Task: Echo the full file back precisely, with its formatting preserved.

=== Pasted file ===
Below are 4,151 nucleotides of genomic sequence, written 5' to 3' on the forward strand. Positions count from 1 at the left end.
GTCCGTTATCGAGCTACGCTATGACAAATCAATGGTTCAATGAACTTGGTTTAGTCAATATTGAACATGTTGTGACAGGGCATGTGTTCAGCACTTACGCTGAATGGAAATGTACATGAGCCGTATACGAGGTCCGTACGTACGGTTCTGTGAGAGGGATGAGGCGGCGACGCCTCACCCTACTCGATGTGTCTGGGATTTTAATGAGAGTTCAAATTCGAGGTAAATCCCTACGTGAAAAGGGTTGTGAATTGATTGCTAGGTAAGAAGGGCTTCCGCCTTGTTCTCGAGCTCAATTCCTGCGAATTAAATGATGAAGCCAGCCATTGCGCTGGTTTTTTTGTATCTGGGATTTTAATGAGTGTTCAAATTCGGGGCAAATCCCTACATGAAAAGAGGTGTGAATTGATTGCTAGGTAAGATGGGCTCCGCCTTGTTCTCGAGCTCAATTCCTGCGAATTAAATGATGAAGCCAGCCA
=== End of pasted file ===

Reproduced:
Below are 4,151 nucleotides of genomic sequence, written 5' to 3' on the forward strand. Positions count from 1 at the left end.
GTCCGTTATCGAGCTACGCTATGACAAATCAATGGTTCAATGAACTTGGTTTAGTCAATATTGAACATGTTGTGACAGGGCATGTGTTCAGCACTTACGCTGAATGGAAATGTACATGAGCCGTATACGAGGTCCGTACGTACGGTTCTGTGAGAGGGATGAGGCGGCGACGCCTCACCCTACTCGATGTGTCTGGGATTTTAATGAGAGTTCAAATTCGAGGTAAATCCCTACGTGAAAAGGGTTGTGAATTGATTGCTAGGTAAGAAGGGCTTCCGCCTTGTTCTCGAGCTCAATTCCTGCGAATTAAATGATGAAGCCAGCCATTGCGCTGGTTTTTTTGTATCTGGGATTTTAATGAGTGTTCAAATTCGGGGCAAATCCCTACATGAAAAGAGGTGTGAATTGATTGCTAGGTAAGATGGGCTCCGCCTTGTTCTCGAGCTCAATTCCTGCGAATTAAATGATGAAGCCAGCCA